Cinema Invents Ways of Dancing
"How do you dance, Sandman?" That pointed question from Francis Ford Coppola's The Cotton Club (1984) cues us into the many forms and meanings that dancing has in cinema, once it is liberated from the strict confines of the conventional musical. Dance as social action, as strategy or resistance ... cinema is always inventing ways of dancing, often in the least likely contexts. Taking its cue from jazzy commentators including Serge Daney and Eric de Kuyper, this presentation will offer (with a generous serving of clips) a range of cinematic dance-inventions, from Godard and Akerman to King of New York and Punch-Drunk Love.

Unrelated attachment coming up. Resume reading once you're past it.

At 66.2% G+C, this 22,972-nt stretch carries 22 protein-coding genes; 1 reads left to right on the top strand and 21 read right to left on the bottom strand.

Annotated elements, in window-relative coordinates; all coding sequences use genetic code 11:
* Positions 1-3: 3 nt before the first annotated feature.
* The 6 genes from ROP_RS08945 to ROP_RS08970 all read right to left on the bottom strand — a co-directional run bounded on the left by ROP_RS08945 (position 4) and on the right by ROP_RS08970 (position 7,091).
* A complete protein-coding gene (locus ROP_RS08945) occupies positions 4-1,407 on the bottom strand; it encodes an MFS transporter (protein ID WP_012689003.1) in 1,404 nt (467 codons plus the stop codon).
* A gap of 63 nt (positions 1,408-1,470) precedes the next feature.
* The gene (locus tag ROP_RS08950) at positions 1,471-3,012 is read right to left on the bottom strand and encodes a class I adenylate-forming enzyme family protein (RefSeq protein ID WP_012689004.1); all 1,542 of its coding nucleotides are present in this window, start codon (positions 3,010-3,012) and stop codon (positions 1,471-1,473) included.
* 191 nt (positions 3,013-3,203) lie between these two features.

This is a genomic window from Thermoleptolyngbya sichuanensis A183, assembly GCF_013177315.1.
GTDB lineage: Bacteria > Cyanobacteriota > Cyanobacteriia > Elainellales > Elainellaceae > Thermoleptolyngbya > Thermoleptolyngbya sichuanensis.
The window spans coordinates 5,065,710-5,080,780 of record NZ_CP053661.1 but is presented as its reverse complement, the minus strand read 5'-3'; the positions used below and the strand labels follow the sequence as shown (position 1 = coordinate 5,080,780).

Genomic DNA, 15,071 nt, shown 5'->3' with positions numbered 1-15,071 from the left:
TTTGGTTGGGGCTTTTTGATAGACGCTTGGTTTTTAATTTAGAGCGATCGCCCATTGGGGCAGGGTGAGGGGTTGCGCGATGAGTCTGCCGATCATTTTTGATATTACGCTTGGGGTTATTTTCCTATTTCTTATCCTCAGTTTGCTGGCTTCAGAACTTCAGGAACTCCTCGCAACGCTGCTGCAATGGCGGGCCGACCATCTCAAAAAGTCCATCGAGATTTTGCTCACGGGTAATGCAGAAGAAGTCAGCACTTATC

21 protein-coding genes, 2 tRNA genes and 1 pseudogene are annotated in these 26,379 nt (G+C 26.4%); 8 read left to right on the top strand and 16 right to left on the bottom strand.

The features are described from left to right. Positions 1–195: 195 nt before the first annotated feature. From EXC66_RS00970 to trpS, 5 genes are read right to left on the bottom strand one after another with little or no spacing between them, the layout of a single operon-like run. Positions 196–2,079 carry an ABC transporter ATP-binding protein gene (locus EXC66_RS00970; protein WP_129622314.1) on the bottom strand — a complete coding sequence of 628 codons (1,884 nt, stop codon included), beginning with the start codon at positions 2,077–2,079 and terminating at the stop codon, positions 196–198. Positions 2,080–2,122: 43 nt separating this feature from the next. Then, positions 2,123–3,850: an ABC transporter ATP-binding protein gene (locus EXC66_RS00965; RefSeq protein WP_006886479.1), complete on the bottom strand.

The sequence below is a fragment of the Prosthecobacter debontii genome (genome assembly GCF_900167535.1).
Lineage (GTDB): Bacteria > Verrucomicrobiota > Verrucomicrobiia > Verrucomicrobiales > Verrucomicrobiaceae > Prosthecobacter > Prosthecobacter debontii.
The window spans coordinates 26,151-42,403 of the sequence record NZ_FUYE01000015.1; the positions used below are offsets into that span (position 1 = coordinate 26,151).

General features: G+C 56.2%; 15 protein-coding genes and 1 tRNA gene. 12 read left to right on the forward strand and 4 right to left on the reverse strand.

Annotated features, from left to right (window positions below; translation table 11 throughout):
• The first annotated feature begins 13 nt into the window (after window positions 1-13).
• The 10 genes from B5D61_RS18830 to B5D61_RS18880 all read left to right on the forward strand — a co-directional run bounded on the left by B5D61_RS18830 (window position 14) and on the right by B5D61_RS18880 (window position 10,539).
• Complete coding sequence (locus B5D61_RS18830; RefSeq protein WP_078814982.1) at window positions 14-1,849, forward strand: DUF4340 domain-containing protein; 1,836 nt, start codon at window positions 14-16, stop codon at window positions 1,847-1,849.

Adrian Martin is a Melbourne-based film and arts critic, and Associate Professor, Co-Director of the Research Unit in Film Culture and Theory and Head of Film and Television Studies at Monash University (Australia). His work on film, art, television, literature, music, popular and avant-garde culture has appeared in many magazines, journals and newspapers around the world, and has been translated into over 20 languages. He has regular columns in the Dutch De Filmkrant and in Cahiers du cinéma España, andhas written four books: Movie Mutations: The Changing Face of World Cinephilia (2003), The Mad Max Movies (2003), Once Upon a Time in America (1998) and Phantasms (1994).